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CD Review:  Lu Watters Yerba Buena Jazz Band, MMRC CD 30 and 31
Bert Thompson
CD REVIEW by Bert Thompson
vol. 1 (Merry Makers Record Company MMRC-CD-30).  Playing time:  60 mins. 58
Doin’ the Hambone; Bee’s Knees*; Waiting for the Robert E. Lee†; Aunt Hagar’s
Blues*; Ace in the Hole†; Sage Hen Strut; Broken Promises†; Skid Dat De Dat;
When the Saints Go Marching In†; Antigua Blues; Emperor Norton’s Hunch; St.
Louis Blues†; Weary Blues; Roll, Jordan, Roll*†; Copenhagen; Frankie and
Johnny*†; High Society*; Alcoholic Blues*†; Down Home Rag*; Muskrat Ramble*.

vol. 2 (Merry Makers Record Company MMRC-CD-31).  Playing time:  60 mins. 23
secs. Ostrich Walk%; Beale Street Blues; Shake That Thing; St. James Infirmary*†%;
Oh, By Jingo*†; Nobody Knows You When You’re Down and Out‡†; Sweet Georgia
Brown; Tin Roof Blues; Peoria*†; Sailing Down Chesapeake Bay‡†; King
Chanticleer%; Bill Bailey‡†, Won’t You Please Come Home?; Maple Leaf Rag%;
Silver Dollar‡†; Dr. Jazz†; Irish Black Bottom; Ballin’ the Jack‡†; My Little Bimbo*†;
Blues My Naughty Sweetie Gives to Me; Royal Garden Blues.

Personnel: Lu Watters, trumpet, except washboard‡; Warren Smith, trombone
(replaced by Don Noakes*); Bob Helm, clarinet; Wally Rose, piano; Clancy Hayes,
banjo, guitar, vocals†; Pat Patton, banjo; Dick Lammi, tuba; Bill Dart, drums, except
washboard%.               Recorded El Cerrito, Calif., Dec. 7, 1949; Jan. 15, Jan. 31, Feb. 7,
June/July 1950.
(Note: not all of these details are provided on the CD tray inserts.  There are no liner

All of the tunes on these two CD’s were issued on LP’s on Homespun (a label
owned by Ted Shafer)—H-101, H-102, H-104, and H-106—as well as on some other
labels back in the days of vinyl.  In addition, they came out on CD several years ago
on Jasmine, an English label.  Missing from this reissue set are Auntie Skinner’s
together with Nobody Knows You When You’re Down and Out, Sailing Down
Chesapeake Bay, Bill Bailey, Silver Dollar, and Ballin’ the Jack were originally
issued not under Lu Watters YBJB but instead Clancy Hayes and His Washboard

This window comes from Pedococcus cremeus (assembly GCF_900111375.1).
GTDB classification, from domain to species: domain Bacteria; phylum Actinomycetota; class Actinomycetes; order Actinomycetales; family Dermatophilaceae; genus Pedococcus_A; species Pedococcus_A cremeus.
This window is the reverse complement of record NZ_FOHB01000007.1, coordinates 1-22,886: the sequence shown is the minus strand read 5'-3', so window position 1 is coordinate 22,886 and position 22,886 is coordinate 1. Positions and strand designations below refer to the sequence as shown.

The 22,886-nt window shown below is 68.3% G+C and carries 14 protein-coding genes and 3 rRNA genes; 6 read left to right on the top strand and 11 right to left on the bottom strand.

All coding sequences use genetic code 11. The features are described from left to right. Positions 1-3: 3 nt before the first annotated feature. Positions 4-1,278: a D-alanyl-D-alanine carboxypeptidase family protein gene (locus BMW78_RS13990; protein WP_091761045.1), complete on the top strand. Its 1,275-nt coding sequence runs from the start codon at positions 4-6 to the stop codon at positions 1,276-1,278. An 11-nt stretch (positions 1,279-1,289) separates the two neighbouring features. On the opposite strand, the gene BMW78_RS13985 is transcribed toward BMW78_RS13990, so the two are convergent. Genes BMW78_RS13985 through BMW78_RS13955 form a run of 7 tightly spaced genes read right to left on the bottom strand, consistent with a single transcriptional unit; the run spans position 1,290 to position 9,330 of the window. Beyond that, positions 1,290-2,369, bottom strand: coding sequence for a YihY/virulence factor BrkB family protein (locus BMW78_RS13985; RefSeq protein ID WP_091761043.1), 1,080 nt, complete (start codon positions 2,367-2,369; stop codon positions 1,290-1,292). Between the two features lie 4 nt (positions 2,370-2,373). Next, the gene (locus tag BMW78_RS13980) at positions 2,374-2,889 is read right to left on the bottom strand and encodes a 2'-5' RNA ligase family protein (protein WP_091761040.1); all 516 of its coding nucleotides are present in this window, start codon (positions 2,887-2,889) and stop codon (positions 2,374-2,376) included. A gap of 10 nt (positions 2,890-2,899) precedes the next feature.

Five.  In that group, Watters was playing washboard until he had recovered from a
double hernia operation.  Along with Hayes and Watters, the quintet included
Helm, Rose, and Lammi.

All titles were recorded in Lu Watters’ club called Hambone Kelly’s in El Cerrito,
California, a small town located across the Bay from San Francisco.  Bob Helm
provides a colorful description of the action in the club in the liner notes for H-104:

Hambone Kelly’s in El Cerrito, California, the last great stand of the YBJB, was
owned and operated by the band, which was a cooperative venture in itself.  The
members, as a result, were assigned double or even triple duty.  Lu Watters, head
chef, became so involved in his menus that often when band time came around, he
would race from kitchen to bandstand still in his chef’s cap and apron, just in time
to grab his trumpet . . .   
I was a bartender, myself, until the first set.  During intermissions, Dick Lammi
showed old-time movies.

Quite a scene!  The band had moved there after their several years’ residency at the
Dawn Club in San Francisco had come to an end New Year’s Eve, 1946.  At the end
of 1948 Bob Scobey left to form his own band. Shortly thereafter, Turk Murphy did
the same.  Changing times saw, one by one, the closing of neighboring clubs in El
Cerrito.  As patronage of Hambone Kelly’s waned, the club’s demise finally came on
New Year’s Eve in 1951, after which, except for one performance in 1964, Lu Watters
hung up his horn and the YBJB was no more.  

The selections on these two CD’s capture the band in full flight.  Gone is the second
trumpet of the Dawn Club YBJB, Lu reserving the lead for himself.  But the band is
no less exciting than the two-trumpet version.  Lu still provides tremendous drive to
the ensembles on a fiery trumpet, the others their usual solid support. The key
modulations the band often uses in the codas add to that mounting excitement.  All
of that plus the cleanly executed breaks and several of troubadour Clancy Hayes’
vocals result in a couple of toe-tapping hours of great classic jazz with these two

If you like the West Coast style of classic jazz, particularly that of the Yerba Buena
Jazz Band, you owe it to yourself to have these albums.  A reminder to those who
listen to CD’s in their cars: these CD’s have paper labels, as per Merry Makers’
current policy.

They can be had from Ted Shafer at his Jelly Roll Jazz Band gigs, or ordered for
$16.00 each, post paid, by writing him at Merry Makers Record Company, 926
Beechwood Circle, Suisun City, CA 94585 or by calling him toll-free at 1-866-563-
4433.  They should also be obtainable from mail order sources that carry Merry
Makers label CD’s.
Earlville Association for Ragtime Lovers Yearning
for Jazz Advancement and Socialization